Haroon Mirza, Rules of Appropriation 2018 Installation View, Image Courtesy of the Contributor

 

 

Marking Mirza’s debut solo exhibition in China and curated by Victor Wang, the show maintains and highlights integral facets of Mirza’s practice while simultaneously stimulating a discourse surrounding appropriation, underscoring its relevance in China.  With this exhibition the artist aims to reveal “the line between inspiration, appropriation, reapportion comes into question, which is particularly interesting in a Chinese context.”  It also intends to accomplish this by shifting the focus from Western perspective on the ethics of copying and mode of assessments of contemporary art to a more Eastern – centric one.  Especially, as Mirza explains, “The idea of copyright, in China, doesn’t really exist.  China wouldn’t be so successful in its economy if it wasn’t for people sharing ideas. But here (the West) everything is about intellectual copyright and ownership.”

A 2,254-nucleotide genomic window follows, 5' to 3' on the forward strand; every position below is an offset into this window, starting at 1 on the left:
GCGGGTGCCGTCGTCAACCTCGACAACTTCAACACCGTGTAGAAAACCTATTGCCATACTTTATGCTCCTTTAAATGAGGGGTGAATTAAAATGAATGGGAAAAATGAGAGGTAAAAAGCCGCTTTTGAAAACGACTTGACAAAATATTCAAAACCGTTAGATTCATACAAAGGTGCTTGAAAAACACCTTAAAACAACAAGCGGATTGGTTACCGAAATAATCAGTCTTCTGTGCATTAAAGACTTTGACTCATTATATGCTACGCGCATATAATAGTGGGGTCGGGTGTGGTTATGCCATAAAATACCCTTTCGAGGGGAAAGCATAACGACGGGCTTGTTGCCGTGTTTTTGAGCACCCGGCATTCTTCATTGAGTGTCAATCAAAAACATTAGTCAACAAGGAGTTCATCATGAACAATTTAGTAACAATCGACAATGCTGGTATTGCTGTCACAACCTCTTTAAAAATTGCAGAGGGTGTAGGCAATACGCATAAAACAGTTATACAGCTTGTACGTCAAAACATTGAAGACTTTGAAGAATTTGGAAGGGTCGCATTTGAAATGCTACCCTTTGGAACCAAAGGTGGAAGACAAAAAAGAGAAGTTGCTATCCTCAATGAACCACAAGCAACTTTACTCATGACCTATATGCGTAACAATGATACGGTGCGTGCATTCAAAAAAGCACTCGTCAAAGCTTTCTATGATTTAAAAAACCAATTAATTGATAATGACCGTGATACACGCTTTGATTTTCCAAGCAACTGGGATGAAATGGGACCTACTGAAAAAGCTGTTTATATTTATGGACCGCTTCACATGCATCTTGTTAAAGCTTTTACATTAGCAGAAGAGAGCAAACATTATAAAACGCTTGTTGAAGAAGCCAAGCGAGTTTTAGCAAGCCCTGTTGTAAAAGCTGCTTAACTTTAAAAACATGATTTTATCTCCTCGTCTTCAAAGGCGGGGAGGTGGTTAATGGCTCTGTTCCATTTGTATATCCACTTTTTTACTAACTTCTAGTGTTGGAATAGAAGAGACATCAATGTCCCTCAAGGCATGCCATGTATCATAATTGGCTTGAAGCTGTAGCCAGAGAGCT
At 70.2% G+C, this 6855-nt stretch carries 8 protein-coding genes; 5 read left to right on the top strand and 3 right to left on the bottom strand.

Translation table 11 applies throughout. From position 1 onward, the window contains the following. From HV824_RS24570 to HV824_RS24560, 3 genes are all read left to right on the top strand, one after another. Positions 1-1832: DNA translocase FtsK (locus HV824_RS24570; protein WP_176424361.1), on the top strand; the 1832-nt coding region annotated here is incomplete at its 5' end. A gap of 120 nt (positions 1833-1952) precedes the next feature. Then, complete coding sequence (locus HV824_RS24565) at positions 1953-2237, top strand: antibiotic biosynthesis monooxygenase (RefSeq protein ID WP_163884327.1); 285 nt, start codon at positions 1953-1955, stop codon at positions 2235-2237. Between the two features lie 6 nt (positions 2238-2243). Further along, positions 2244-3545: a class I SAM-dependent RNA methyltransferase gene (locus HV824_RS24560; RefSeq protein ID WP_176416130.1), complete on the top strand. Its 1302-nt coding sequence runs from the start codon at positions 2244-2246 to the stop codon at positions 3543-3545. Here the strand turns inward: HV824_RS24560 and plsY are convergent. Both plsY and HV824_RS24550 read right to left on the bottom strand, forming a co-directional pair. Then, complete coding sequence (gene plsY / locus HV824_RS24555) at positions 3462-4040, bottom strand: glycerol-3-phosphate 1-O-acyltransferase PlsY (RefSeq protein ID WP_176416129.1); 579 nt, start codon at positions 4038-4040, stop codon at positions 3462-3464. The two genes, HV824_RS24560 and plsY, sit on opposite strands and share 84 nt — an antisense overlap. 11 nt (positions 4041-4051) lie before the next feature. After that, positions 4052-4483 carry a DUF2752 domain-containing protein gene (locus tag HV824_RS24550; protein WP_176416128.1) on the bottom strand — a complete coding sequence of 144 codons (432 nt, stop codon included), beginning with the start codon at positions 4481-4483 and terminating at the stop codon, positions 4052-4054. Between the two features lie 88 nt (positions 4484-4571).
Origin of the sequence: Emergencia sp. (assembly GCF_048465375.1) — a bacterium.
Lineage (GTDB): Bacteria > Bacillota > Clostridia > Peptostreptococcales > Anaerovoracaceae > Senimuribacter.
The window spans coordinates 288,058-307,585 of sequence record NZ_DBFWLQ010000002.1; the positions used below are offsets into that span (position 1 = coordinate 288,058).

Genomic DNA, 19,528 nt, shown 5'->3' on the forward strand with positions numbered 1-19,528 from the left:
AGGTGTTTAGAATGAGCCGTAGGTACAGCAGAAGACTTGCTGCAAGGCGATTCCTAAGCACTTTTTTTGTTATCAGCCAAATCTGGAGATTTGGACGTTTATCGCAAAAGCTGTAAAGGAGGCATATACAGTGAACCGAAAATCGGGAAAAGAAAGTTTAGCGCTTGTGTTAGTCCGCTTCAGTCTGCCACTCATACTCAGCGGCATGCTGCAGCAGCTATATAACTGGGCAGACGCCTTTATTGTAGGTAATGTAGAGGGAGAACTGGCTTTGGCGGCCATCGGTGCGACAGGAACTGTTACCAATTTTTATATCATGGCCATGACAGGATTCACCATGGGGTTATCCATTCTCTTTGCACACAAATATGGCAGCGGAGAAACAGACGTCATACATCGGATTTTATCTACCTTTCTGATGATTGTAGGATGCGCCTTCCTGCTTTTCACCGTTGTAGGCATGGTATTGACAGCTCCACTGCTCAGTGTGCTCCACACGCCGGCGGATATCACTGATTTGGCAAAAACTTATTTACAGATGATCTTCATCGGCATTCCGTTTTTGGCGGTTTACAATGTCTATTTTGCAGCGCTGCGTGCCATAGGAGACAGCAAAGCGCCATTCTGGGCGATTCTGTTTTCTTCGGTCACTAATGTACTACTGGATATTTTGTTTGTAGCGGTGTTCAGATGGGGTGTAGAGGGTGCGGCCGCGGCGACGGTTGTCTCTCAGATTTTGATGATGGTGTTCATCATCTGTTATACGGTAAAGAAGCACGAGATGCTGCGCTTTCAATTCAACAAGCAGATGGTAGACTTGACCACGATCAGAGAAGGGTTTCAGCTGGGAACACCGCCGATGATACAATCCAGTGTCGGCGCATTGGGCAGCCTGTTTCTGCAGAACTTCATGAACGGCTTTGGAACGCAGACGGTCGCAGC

Haroon Mirza, Rules of Appropriation 3, 2019, Image Courtesy Sifang Art Museum.

 

Haroon Mirza, Rules of Appropriation 3 (detail), 2019, Image Courtesy Sifang Art Museum

 

 

Certainly in China, the market for fake luxury products is vast and thriving, and the idea of copying is not necessarily viewed in a negative light.  Thematically amplified in various works in the show, appropriation is addressed from a multitude of angles, yet still retains Mirza’s signature play with sound, light, and electricity.  The inclusion of works Copy of 9/11-11/9 (2019) – featuring electrical signals being transmitted through LED lights in four videos and eight channels placed around the museum, a new series of ‘light works’ in which strips of LED lights form compositions referencing the museum’s architecture, contextually reinforce Mirza’s contention with appropriation.